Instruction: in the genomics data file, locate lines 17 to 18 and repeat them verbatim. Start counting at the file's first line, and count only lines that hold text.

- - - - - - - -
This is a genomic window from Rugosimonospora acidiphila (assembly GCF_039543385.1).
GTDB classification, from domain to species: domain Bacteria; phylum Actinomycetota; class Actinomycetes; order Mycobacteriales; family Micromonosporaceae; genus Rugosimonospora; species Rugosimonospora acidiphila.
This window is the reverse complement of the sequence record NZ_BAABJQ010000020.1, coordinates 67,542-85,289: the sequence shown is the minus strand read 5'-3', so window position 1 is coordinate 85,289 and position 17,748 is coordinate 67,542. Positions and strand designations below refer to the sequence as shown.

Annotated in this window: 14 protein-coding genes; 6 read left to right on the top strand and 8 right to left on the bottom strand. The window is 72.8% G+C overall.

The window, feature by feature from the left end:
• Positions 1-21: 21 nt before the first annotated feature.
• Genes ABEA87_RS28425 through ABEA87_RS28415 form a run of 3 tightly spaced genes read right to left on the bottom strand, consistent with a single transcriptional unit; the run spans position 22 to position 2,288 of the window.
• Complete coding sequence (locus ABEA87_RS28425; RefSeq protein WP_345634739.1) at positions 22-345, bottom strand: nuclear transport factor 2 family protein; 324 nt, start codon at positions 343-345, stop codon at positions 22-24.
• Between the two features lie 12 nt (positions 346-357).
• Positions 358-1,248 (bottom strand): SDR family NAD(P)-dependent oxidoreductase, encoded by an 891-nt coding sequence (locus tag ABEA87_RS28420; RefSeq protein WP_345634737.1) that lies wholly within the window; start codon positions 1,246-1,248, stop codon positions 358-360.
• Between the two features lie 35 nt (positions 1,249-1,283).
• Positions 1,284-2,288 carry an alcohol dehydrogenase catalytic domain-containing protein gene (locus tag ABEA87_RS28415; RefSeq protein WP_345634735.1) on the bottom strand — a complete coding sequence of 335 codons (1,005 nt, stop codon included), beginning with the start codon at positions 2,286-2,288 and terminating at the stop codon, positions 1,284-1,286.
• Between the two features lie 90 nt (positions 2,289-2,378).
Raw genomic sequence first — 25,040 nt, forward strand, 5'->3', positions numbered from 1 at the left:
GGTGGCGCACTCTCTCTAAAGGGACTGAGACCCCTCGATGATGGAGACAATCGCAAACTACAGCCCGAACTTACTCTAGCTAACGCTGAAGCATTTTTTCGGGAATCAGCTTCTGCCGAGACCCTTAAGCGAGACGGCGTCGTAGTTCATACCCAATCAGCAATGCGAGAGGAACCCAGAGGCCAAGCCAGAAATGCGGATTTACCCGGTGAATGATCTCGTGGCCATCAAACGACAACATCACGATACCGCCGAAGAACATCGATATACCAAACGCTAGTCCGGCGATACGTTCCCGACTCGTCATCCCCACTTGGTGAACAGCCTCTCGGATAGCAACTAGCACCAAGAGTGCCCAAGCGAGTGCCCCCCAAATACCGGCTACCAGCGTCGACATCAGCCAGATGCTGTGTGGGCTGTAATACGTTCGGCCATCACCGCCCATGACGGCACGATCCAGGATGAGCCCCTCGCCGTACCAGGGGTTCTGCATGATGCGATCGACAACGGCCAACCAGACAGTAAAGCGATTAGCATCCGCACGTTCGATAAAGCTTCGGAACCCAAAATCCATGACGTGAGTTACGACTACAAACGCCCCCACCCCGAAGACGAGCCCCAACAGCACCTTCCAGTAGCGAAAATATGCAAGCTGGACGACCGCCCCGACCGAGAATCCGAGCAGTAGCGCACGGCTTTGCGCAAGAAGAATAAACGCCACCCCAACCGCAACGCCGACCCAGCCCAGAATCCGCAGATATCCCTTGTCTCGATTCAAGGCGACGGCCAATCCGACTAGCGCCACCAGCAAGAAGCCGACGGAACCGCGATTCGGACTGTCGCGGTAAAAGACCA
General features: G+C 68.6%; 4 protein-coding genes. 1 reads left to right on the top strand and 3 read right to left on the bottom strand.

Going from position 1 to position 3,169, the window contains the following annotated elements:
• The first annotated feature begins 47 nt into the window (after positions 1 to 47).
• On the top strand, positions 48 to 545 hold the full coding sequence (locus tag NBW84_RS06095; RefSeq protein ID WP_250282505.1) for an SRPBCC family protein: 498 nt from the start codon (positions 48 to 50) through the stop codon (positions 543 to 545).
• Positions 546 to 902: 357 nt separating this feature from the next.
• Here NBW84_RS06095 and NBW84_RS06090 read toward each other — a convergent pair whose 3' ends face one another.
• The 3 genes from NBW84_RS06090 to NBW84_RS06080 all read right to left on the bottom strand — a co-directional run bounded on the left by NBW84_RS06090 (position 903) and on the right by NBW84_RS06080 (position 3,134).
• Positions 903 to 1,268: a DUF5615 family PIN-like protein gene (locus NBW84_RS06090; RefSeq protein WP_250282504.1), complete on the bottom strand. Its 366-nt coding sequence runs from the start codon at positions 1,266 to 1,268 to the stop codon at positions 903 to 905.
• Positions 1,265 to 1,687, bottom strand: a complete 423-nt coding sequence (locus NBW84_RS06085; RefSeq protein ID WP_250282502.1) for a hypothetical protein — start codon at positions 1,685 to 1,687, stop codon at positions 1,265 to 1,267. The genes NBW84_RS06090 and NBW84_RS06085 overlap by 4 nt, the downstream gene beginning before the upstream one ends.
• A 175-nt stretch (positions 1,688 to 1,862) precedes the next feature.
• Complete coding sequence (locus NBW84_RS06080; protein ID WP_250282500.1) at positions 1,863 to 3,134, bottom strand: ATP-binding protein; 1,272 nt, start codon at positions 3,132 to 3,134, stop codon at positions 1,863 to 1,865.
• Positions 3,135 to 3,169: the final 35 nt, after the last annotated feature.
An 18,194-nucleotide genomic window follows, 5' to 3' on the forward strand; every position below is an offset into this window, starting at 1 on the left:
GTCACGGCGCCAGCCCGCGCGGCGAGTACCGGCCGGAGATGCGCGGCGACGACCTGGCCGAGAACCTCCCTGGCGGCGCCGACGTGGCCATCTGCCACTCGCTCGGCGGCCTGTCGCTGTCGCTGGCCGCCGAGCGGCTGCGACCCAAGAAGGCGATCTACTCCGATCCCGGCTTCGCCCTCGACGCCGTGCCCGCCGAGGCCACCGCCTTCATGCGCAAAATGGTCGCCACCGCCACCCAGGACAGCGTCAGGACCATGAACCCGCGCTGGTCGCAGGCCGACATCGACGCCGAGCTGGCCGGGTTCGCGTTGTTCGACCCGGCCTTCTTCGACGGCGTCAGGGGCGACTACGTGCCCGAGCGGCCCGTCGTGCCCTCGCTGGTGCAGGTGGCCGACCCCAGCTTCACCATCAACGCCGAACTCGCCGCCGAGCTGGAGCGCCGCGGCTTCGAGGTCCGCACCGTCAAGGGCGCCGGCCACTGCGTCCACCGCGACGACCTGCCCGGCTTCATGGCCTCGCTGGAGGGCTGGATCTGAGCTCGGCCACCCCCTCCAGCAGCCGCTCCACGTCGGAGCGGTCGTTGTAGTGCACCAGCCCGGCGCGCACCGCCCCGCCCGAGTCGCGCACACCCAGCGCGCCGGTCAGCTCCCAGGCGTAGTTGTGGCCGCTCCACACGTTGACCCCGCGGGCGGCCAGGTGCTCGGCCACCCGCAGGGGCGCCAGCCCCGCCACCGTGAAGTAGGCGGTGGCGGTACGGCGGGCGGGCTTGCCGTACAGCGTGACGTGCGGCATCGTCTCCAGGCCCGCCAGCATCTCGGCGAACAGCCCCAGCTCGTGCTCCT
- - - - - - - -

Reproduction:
Going from position 1 to position 3,169, the window contains the following annotated elements:
• The first annotated feature begins 47 nt into the window (after positions 1 to 47).